Made for television at the onset of the American public's stranger-danger panic, "Fallen Angel" has matured into a darkly-hued hilarious camp piece over the span of its 30 year life. Mixing elements of "The Bad News Bears" with Paul Schrader's "Hardcore," the movie is exceptionally creepy despite being tame enough to meet the restrictions of its format. Dana Hill, best recognized for assuming the role of Audrey Griswold in "National Lampoon's European Vacation," plays Jennifer Philips, a young girl on the thresh hold of burgeoning womanhood who has recently lost her father. Meanwhile, kiddie porn talent scout Howard Nichols (Richard Masur) is under the gun to replace one of their stars who's falling apart at the seams. Still grieving, Jennifer is reluctant to accept the new man in her mother's life, and soon rising tensions at home are pushing her out into the street and into the assuring arms of good old Howie, who is also the coach of an all girl's softball team. At first Howard merely panders to her insecurities through flattery, but he soon works up to Orange Crush & Quaalude cocktail fueled woodland fuckfests with other teens in no time. Eventually, the cat gets out of the bag, Jennifer runs away out of shame, but is quickly tracked down by her mother, who confronts Howard for all the evil he has done.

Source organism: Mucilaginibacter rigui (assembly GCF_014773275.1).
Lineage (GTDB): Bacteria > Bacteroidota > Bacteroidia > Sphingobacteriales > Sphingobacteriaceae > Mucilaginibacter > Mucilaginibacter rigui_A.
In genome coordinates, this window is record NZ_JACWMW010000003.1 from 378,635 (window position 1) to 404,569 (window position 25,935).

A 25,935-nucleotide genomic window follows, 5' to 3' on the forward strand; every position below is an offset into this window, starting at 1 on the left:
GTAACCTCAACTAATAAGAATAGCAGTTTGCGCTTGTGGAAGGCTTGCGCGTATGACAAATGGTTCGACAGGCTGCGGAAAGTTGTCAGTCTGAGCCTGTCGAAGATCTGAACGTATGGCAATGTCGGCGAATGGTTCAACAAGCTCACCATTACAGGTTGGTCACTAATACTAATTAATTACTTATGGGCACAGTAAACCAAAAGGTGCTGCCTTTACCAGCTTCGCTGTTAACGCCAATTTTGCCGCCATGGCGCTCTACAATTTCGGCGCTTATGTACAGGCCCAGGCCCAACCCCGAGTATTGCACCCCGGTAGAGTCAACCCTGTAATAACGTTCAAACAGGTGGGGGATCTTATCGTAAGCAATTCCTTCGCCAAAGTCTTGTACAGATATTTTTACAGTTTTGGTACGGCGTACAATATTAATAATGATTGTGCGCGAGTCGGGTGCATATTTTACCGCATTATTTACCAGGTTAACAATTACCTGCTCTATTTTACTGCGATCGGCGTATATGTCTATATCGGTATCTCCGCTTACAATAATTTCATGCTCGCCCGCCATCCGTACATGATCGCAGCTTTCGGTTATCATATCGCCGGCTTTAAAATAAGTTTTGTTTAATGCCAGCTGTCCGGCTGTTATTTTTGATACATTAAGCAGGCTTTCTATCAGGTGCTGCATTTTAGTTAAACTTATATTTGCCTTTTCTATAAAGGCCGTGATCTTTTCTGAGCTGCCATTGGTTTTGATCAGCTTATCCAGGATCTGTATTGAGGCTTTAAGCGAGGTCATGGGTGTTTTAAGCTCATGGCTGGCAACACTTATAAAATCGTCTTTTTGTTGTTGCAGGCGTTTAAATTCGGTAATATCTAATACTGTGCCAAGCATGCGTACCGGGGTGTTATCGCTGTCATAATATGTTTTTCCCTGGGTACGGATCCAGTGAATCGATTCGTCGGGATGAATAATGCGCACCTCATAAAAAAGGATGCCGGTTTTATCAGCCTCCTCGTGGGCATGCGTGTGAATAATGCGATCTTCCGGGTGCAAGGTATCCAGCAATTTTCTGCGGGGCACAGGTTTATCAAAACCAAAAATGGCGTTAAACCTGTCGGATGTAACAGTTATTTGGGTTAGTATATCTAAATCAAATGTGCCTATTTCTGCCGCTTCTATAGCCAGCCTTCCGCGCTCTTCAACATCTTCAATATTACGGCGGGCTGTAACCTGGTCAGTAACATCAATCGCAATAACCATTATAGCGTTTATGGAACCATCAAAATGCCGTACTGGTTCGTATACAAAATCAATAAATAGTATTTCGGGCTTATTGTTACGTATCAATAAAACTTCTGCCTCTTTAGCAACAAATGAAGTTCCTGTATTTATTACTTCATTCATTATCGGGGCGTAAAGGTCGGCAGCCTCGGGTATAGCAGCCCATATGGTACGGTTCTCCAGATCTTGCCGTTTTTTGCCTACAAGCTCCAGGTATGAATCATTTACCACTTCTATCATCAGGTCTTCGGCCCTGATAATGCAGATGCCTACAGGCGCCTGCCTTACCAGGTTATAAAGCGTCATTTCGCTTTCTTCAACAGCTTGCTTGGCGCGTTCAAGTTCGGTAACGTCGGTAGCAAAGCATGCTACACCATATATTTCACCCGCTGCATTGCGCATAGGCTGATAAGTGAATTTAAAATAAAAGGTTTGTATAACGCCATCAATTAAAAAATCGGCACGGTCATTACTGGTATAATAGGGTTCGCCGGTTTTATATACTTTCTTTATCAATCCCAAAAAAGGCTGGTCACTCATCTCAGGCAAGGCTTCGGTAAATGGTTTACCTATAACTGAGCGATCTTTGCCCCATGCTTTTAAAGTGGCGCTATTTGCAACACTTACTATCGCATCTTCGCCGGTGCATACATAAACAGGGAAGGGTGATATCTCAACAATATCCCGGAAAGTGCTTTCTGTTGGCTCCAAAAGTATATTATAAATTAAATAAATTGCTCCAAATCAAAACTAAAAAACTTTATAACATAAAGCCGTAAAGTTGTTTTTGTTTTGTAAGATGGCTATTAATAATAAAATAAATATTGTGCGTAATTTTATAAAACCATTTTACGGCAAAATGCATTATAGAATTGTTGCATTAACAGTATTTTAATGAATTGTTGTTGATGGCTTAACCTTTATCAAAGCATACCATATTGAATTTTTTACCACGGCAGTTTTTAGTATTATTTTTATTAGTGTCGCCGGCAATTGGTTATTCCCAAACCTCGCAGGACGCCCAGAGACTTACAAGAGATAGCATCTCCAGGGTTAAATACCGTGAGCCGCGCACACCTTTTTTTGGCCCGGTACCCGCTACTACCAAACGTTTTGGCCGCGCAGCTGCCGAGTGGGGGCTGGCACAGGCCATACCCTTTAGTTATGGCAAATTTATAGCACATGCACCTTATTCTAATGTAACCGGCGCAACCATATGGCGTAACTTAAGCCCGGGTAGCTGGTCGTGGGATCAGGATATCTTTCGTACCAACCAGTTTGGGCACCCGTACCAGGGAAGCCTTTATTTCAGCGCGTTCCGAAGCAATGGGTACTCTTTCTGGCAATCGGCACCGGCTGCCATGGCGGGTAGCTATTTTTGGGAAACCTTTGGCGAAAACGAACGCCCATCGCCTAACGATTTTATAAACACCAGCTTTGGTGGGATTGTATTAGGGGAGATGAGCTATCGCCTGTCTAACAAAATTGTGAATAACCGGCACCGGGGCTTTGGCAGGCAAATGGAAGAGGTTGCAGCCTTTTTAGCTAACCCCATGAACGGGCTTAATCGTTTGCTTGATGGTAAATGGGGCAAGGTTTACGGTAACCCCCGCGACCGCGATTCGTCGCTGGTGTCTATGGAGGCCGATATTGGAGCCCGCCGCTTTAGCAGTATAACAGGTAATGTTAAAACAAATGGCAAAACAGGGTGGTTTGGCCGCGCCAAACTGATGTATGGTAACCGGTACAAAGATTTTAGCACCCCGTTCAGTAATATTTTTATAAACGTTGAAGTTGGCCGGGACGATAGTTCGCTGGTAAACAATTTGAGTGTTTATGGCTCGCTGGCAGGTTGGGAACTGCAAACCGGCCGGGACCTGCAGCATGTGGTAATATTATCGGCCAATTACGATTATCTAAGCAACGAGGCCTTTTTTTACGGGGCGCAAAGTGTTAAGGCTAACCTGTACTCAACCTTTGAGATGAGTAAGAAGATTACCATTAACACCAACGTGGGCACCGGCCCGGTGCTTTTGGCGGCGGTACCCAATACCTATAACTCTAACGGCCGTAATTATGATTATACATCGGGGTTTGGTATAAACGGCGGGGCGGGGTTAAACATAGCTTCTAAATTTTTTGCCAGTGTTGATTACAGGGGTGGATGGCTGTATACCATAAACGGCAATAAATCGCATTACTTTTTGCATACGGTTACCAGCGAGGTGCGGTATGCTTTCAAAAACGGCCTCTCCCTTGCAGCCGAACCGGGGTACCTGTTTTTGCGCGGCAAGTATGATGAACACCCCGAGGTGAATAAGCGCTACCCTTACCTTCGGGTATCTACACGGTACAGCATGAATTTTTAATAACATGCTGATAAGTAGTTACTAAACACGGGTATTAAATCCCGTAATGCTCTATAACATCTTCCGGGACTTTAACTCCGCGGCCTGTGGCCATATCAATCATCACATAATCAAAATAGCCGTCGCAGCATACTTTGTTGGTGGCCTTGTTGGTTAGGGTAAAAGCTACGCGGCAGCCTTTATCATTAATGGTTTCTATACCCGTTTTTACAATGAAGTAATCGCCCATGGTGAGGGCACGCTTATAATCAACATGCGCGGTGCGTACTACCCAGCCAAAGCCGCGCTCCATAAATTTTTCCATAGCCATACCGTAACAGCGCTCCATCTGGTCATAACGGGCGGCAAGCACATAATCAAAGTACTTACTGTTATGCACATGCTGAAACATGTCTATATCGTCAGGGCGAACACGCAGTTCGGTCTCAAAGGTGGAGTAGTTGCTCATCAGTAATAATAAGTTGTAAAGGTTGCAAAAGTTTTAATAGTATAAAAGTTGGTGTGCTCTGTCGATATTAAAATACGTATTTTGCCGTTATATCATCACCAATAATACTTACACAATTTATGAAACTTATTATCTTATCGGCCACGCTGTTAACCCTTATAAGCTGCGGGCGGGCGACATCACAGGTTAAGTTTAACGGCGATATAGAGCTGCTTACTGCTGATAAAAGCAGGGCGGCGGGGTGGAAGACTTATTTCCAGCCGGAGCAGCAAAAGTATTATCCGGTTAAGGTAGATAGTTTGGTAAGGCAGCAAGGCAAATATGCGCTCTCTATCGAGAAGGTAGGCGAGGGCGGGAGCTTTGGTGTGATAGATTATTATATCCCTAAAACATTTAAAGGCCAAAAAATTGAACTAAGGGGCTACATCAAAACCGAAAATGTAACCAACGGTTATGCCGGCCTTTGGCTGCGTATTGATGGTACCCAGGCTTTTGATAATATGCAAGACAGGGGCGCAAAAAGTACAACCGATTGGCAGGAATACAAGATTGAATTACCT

The cast is rock solid, also featuring Ronny Cox as the pending step dad, while mom is played by Melinda Dillon ("Close Encounters of the Third Kind," and "A Christmas Story"). Dana Hill is impressive through every bit of the film, demonstrating a remarkable battery of facial expressions you rarely see in a performer her age. Unfortunately, puberty stomped out any evidence of her adorableness by '85. Richard Masur's performance as the manipulative coach Howie Nichols is undoubtedly the best thing about the movie. Howie is both sweet and seedy, but manages to avoid an over the top performance despite the fact that his lines are a rich lunch of double entendres. At one point, when meeting Jennifer's parents after a losing soft ball game, he puts his arm around her, and says, "don't worry, we'll work on her grip next week."
This Columbia Pictures Home Video release can be a little on the pricier side, but for fans of camp and the unintentionally hilarious, this is a worthy addition to your collection that will have no problem getting over at parties.
"Poor Michelle will never be the same."